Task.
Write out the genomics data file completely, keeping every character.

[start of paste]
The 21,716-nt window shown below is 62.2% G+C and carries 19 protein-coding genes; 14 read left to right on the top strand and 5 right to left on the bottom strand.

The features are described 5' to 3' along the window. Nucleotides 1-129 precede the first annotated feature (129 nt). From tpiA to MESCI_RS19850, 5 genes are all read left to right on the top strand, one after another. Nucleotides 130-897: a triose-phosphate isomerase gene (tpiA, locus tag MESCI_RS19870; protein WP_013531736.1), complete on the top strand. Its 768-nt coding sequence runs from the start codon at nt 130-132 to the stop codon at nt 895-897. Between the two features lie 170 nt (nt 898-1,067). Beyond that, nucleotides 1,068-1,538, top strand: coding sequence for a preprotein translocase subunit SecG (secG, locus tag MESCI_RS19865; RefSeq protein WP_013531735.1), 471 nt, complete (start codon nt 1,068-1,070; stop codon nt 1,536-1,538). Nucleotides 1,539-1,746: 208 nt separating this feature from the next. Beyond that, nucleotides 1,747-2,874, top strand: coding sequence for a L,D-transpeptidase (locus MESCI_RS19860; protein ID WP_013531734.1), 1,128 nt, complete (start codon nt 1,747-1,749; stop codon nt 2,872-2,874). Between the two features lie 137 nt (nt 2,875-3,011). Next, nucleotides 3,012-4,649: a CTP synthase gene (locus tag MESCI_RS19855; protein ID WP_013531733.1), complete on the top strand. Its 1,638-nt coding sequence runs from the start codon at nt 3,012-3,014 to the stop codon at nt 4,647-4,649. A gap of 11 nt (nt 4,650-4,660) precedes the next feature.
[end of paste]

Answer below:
The 21,716-nt window shown below is 62.2% G+C and carries 19 protein-coding genes; 14 read left to right on the top strand and 5 right to left on the bottom strand.

The features are described 5' to 3' along the window. Nucleotides 1-129 precede the first annotated feature (129 nt). From tpiA to MESCI_RS19850, 5 genes are all read left to right on the top strand, one after another. Nucleotides 130-897: a triose-phosphate isomerase gene (tpiA, locus tag MESCI_RS19870; protein WP_013531736.1), complete on the top strand. Its 768-nt coding sequence runs from the start codon at nt 130-132 to the stop codon at nt 895-897. Between the two features lie 170 nt (nt 898-1,067). Beyond that, nucleotides 1,068-1,538, top strand: coding sequence for a preprotein translocase subunit SecG (secG, locus tag MESCI_RS19865; RefSeq protein WP_013531735.1), 471 nt, complete (start codon nt 1,068-1,070; stop codon nt 1,536-1,538). Nucleotides 1,539-1,746: 208 nt separating this feature from the next. Beyond that, nucleotides 1,747-2,874, top strand: coding sequence for a L,D-transpeptidase (locus MESCI_RS19860; protein ID WP_013531734.1), 1,128 nt, complete (start codon nt 1,747-1,749; stop codon nt 2,872-2,874). Between the two features lie 137 nt (nt 2,875-3,011). Next, nucleotides 3,012-4,649: a CTP synthase gene (locus tag MESCI_RS19855; protein ID WP_013531733.1), complete on the top strand. Its 1,638-nt coding sequence runs from the start codon at nt 3,012-3,014 to the stop codon at nt 4,647-4,649. A gap of 11 nt (nt 4,650-4,660) precedes the next feature.